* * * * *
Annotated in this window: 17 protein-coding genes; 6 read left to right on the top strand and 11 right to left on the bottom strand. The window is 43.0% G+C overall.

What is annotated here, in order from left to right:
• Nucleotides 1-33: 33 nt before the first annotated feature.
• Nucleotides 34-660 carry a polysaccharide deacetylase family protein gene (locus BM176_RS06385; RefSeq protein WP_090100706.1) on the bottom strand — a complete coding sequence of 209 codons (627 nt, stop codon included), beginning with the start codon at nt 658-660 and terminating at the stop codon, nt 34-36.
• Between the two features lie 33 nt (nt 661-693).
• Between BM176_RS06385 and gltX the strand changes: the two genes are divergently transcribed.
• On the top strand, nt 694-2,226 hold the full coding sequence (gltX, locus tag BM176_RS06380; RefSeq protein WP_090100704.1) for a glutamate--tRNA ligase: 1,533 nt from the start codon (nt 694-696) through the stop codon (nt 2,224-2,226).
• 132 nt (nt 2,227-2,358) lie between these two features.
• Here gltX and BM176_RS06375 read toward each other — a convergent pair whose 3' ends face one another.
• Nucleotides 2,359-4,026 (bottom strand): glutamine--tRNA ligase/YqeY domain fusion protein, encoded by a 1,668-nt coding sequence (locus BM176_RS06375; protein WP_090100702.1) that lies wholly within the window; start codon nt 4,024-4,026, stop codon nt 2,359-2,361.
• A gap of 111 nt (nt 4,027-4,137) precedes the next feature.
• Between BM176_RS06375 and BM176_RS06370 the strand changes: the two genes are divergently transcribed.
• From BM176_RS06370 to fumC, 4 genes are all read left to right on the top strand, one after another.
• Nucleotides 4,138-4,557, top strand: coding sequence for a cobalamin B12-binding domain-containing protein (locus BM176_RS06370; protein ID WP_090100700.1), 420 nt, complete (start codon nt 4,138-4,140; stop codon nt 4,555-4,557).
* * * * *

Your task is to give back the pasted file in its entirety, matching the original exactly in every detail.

Annotated in this window: 17 protein-coding genes; 6 read left to right on the top strand and 11 right to left on the bottom strand. The window is 43.0% G+C overall.

What is annotated here, in order from left to right:
• Nucleotides 1-33: 33 nt before the first annotated feature.
• Nucleotides 34-660 carry a polysaccharide deacetylase family protein gene (locus BM176_RS06385; RefSeq protein WP_090100706.1) on the bottom strand — a complete coding sequence of 209 codons (627 nt, stop codon included), beginning with the start codon at nt 658-660 and terminating at the stop codon, nt 34-36.
• Between the two features lie 33 nt (nt 661-693).
• Between BM176_RS06385 and gltX the strand changes: the two genes are divergently transcribed.
• On the top strand, nt 694-2,226 hold the full coding sequence (gltX, locus tag BM176_RS06380; RefSeq protein WP_090100704.1) for a glutamate--tRNA ligase: 1,533 nt from the start codon (nt 694-696) through the stop codon (nt 2,224-2,226).
• 132 nt (nt 2,227-2,358) lie between these two features.
• Here gltX and BM176_RS06375 read toward each other — a convergent pair whose 3' ends face one another.
• Nucleotides 2,359-4,026 (bottom strand): glutamine--tRNA ligase/YqeY domain fusion protein, encoded by a 1,668-nt coding sequence (locus BM176_RS06375; protein WP_090100702.1) that lies wholly within the window; start codon nt 4,024-4,026, stop codon nt 2,359-2,361.
• A gap of 111 nt (nt 4,027-4,137) precedes the next feature.
• Between BM176_RS06375 and BM176_RS06370 the strand changes: the two genes are divergently transcribed.
• From BM176_RS06370 to fumC, 4 genes are all read left to right on the top strand, one after another.
• Nucleotides 4,138-4,557, top strand: coding sequence for a cobalamin B12-binding domain-containing protein (locus BM176_RS06370; protein ID WP_090100700.1), 420 nt, complete (start codon nt 4,138-4,140; stop codon nt 4,555-4,557).